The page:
Elements of Business Models and Value Creation

The Value Potential of Business Models

  • Companies develop new and innovative business models to uniquely differentiate themselves from their competitors. A Business model describes how the value is created, although a business model alone does not determine the profitability. To determine profitability, one needs to examine the complete strategy landscape.
  • A Business model needs to identify the maximum potential value to customers. Hence the elements of the business model are the set of resources and capabilities required to deliver the product/service to the customer and how companies monetize the product/service. For instance, in a ridesharing business model, providing immediate transportation services through a mobile platform that utilizes other people’s vehicles by charging a percentage of a demand-driven transaction fee creates value for the customers.
  • It is to be noted that multiple companies can use the same business model – Uber and Lyft are using the ridesharing business models. At the same time, a company can use multiple business models for the same customer – Taxi business and ridesharing business models target the same customer.
  • In contrast, no two firms can have the same strategy. Firms pursuing the same business models as Uber and Lyft will have a specific strategy for translating the business model into their target product/customer to add value that generates a unique competitive advantage.

Job to be Done

  • Clayton Christensen famously used the term, ‘Job to be done to emphasize what underlying customer’s need is satisfied by a product/service. Strategy begins with the customer regarding value potential because if a product/service does not satisfy the customer’s need, it cannot create value. The value created correlates with the consumer’s willingness to pay for the product/service and the available alternatives.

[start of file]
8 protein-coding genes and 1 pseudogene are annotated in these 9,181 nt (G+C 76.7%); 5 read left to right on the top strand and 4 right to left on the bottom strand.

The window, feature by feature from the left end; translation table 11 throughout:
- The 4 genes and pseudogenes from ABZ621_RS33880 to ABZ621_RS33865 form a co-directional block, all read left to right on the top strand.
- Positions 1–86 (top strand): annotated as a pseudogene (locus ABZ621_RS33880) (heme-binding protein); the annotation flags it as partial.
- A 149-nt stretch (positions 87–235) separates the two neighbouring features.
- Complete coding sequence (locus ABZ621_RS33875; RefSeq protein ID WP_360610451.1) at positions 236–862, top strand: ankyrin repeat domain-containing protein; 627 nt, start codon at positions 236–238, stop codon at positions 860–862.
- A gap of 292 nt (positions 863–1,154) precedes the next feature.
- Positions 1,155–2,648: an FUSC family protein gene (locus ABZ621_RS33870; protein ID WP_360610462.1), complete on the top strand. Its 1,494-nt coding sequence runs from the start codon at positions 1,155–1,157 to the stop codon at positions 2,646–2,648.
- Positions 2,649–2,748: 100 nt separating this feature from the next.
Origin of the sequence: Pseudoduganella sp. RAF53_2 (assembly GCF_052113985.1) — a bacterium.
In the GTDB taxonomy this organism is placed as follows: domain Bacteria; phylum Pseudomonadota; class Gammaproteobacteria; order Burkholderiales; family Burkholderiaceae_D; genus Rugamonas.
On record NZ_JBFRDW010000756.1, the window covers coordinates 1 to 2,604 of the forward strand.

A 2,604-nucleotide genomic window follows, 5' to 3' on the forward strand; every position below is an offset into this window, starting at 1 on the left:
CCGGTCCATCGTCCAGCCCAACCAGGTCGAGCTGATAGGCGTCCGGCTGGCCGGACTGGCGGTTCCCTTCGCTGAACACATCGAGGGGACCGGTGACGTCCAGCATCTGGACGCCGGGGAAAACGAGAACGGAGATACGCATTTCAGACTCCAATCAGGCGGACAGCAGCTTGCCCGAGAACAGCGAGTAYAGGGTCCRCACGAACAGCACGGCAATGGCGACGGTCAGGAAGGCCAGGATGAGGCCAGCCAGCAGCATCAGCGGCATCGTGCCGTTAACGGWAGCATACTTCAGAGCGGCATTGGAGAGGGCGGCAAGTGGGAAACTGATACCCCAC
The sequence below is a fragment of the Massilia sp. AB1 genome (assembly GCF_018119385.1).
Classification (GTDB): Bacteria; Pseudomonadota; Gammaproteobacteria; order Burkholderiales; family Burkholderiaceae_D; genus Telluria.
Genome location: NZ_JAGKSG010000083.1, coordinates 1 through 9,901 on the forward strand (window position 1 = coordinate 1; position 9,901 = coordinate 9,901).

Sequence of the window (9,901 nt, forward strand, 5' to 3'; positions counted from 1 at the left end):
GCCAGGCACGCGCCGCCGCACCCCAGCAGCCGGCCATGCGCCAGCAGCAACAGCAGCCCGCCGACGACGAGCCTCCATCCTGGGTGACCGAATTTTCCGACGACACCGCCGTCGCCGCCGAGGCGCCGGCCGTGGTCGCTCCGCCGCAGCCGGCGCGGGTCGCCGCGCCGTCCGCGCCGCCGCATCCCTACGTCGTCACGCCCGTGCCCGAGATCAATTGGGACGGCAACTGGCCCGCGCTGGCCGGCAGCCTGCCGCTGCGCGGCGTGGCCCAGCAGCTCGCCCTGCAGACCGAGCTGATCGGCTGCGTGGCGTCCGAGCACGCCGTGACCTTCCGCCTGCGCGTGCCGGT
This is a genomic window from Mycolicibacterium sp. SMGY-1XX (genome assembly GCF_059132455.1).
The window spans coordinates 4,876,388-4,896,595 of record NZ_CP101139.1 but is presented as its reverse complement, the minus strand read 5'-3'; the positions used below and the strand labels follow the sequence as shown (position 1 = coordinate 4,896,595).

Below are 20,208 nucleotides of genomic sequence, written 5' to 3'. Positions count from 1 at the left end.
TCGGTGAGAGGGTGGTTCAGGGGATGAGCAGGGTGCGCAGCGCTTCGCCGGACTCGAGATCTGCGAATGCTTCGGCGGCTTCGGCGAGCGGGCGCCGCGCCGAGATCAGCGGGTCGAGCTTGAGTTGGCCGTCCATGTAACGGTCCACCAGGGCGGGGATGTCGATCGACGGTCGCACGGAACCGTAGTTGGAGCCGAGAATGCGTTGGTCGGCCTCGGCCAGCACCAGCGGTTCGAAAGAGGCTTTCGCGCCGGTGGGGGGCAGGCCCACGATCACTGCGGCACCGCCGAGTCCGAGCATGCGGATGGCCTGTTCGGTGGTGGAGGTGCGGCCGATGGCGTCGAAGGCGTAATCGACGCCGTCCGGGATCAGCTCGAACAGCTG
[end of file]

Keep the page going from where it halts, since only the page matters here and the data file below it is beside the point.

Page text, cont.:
• The target customer is not defined in the business model but the strategy because customer scope is a strategic choice. So, for instance, if fitness is a business model, then the target customer strategy for a company following that business model can be either a woman in the middle age for yoga or men for weightlifting. Hence strategy defines exactly who the Job is to be done for, and based on that, the addressable market and the opportunity size are identified.
  • The Job focuses on the function of the product/service rather than how the services are delivered. This separates the customer need that is being satisfied from how it is delivered. For instance, Blockbuster, which provided DVD rentals, had 5000 stores in the US but went bankrupt after the Netflix online streaming business disrupted its business. As a result, Blockbuster defined its business as a Bricks and Mortar DVD rental store rather than a business that provides personal video entertainment.

Asset Configuration

  • Asset Configuration is the stocks of resources and capabilities required to deliver the product/service to the end customer. For instance, let us compare Uber and Lyft with a taxi service. All of them provide transportation to the customers. However, Uber and Lyft’s asset Configuration differs from Taxi services because they are asset-light versions of the taxi business with vehicles owned by the drivers, not the company.
  • The asset Configuration includes how the service is provided to the customers – Technology choices, Distribution channels and Customer relationships. The asset Configuration creates a disruption to the incumbent companies and is an existential threat. If the incumbents cannot sustain the digital disruption, it is because of the organizational inertia that they struggle to acquire the new set of skills, capabilities and technologies.

Revenue Models